3.3 Treat tickets as append-only; don't edit comments.
Your ticket system becomes an audit-trail of the vulnerability discovery, remediation, and disclosure. Resist the temptation to update comments, to add information that is discovered at a later point in time, etc. It is best for everybody's understanding to be able to see how decisions were made, what information was available at what time.
3.4 Let people open and comment on tickets without requiring Yet Another Account.
Similar to providing an easy to find email address, make it easy for your users to contribute in your tickets. Yes, that will invite some level of spam that needs to be tended to, but believe me when I tell you that many security researchers will rather turn away and gripe about your project on Twitter than to create Yet Another Account with your system just to let you know about an issue.
4. Have a revision control system.
Yep, another no-brainer. But as your project takes off, it might be the case that you do not already have a revision control system in place. And do note: your revision control system does not have to be git, and even if it is git, it does not have to be hosted on GitHub.
One important aspect here mirrors the use of a ticket tracking system:
4.1 Be able to have private branches or to later mirror embargoed changes into the public view.
You need to be able to work with a private code base but still retain all the benefits of revision control. You want to keep the commit history, messages, and related discussions in private, and then be able to make them public at a later point.
Without this ability, you might end up "hiding" security fixes in unrelated public commits or with misleading or imprecise commit messages, or be tempted to later manipulate those. This will make it terribly difficult if not altogether impossible for outsiders to understand the changes, or for you to reconstruct them later.
4.2 Ensure security-relevant commits are identified as such, cross reference tracking ticket or CVE.
Your code repository provides a historical record of your changes. What was changed, and why things were changed. Be clear about the importance of the changes and ensure your users can find any related information easily.
4.3 Don't mix security-related and other changes.
This is simple code commit hygiene: separate changes that don't belong together. Make it easy for your users to reconstruct the vulnerable and fixed states, to generate a patch from the diffs, if needed.
5. Auto-comment tickets via commit messages.
Cross-referencing information is the name of the game. This is what incident responders do when they analyze a vulnerability and the (purported) fixes. By having your revision control and your ticketing system talk to one another, you can make this an order of magnitude easier.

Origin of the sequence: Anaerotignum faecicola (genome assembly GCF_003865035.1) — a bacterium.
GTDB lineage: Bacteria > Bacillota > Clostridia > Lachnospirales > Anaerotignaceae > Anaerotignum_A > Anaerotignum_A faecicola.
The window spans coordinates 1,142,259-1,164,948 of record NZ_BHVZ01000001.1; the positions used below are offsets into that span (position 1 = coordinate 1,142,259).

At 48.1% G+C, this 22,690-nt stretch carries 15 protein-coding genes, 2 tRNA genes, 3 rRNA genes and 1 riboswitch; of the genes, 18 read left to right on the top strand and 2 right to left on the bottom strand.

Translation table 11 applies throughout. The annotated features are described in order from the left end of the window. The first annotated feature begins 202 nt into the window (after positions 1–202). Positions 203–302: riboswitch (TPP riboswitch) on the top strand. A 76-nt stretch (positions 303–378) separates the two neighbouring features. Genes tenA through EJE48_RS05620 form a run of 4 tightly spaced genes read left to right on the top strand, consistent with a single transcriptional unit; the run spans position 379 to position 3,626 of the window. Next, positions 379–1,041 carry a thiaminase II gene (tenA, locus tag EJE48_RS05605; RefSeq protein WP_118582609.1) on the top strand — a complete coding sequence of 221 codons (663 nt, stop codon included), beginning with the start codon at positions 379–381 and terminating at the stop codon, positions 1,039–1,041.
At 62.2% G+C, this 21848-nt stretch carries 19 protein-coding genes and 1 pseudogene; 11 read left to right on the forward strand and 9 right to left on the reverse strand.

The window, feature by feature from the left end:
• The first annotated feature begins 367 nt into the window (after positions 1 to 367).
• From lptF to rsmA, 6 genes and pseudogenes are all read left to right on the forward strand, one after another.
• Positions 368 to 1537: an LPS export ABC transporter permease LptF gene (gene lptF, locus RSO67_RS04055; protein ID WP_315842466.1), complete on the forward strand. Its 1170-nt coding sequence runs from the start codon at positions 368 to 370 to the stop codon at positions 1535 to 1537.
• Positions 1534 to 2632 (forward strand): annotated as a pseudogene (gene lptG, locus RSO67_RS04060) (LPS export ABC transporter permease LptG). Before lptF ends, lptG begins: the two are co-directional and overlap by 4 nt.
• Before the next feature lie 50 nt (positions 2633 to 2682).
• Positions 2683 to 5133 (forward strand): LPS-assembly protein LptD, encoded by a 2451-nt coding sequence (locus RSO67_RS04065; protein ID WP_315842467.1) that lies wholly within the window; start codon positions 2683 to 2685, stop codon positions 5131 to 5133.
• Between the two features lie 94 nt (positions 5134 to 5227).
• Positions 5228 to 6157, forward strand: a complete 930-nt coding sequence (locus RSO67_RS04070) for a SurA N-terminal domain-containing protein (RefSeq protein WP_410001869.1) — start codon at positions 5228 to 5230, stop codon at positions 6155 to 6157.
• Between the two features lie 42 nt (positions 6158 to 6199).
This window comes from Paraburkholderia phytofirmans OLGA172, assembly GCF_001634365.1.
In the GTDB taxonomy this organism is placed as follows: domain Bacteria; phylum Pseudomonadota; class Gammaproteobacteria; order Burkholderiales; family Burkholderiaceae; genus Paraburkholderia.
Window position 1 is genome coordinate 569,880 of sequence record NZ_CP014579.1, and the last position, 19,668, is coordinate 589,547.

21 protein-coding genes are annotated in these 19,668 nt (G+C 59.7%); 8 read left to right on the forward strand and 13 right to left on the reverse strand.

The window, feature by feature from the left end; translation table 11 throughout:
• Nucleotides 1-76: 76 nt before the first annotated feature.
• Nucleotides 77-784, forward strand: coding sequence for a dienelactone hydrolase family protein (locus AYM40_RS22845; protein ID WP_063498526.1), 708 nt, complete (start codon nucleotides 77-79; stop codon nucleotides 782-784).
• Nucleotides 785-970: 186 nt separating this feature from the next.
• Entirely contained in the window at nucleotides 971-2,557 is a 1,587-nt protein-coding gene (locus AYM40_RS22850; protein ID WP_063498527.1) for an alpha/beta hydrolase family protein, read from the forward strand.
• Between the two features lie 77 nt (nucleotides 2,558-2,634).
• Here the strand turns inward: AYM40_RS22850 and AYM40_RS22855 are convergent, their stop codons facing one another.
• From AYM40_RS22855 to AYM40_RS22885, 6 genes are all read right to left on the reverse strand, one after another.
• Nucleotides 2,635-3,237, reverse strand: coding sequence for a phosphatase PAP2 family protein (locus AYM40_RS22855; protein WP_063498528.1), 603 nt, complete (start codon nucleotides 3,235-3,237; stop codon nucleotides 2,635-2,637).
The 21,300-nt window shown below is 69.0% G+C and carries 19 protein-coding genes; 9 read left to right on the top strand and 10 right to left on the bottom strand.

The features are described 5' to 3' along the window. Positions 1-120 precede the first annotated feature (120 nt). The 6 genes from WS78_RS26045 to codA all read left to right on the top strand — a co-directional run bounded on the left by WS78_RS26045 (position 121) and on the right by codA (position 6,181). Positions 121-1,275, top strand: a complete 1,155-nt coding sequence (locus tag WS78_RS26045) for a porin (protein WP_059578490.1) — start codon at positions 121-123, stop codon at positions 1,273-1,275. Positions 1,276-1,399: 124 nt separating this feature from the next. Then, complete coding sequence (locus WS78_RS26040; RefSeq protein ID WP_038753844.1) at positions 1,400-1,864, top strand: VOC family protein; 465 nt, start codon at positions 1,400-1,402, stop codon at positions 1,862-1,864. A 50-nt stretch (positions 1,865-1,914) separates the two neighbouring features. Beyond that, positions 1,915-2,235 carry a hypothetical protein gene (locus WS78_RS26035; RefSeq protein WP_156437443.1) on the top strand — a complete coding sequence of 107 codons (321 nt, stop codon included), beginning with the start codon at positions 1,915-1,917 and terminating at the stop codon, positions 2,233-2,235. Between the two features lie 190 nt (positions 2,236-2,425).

5.1 Append commit messages.
Any commit message containing a ticket number should be automatically appended to the ticket in question as a comment. This can easily be done with a backend script that posts or emails the commit information to the ticketing system.
5.2 Append the full code diff.
This may seem like duplication of information (given the next item), but having everything in place ensures that people can read through the ticket and code changes easily side by side and with context.
5.3 Link to the changes in repository.
Your code changes should be browsable in your repository, so add a link to the changeset to the ticket. It doesn't cost you anything and allows people reading through the ticket to jump into the code and move on from there, if they so please.
6. Have a changelog both in your release as well as on your website.
If I fetch your software, I don't want to have to go to a website to see what has changed; if I'm on your website, I don't want to have to download a tarball to extract to see what changed.
Make sure that your changelog is complete and append-only. If you feel like it gets too long, at the very least retain a full-history archive file alongside it. It's plain text, it doesn't cost you anything, and it makes it really easy to later grep through historical releases.
6.1 Separate security changes from others.
Clearly mark changes that are security relevant and don't mix them with other updates. No "we added new feature X, changed behavior of Y, oh, also, we fixed an RCE, and then switched off flag Z and finally added three new translations of our manual pages", please.
6.2 Note any CVE, affected versions, and a rough disclosure timeline.
In your changelog and security announcement, make sure to identify the vulnerability by its CVE identifier. If you were so lucky as to be granted a branded vulnerability complete with MS Paint Logo, sure, mention those names, too.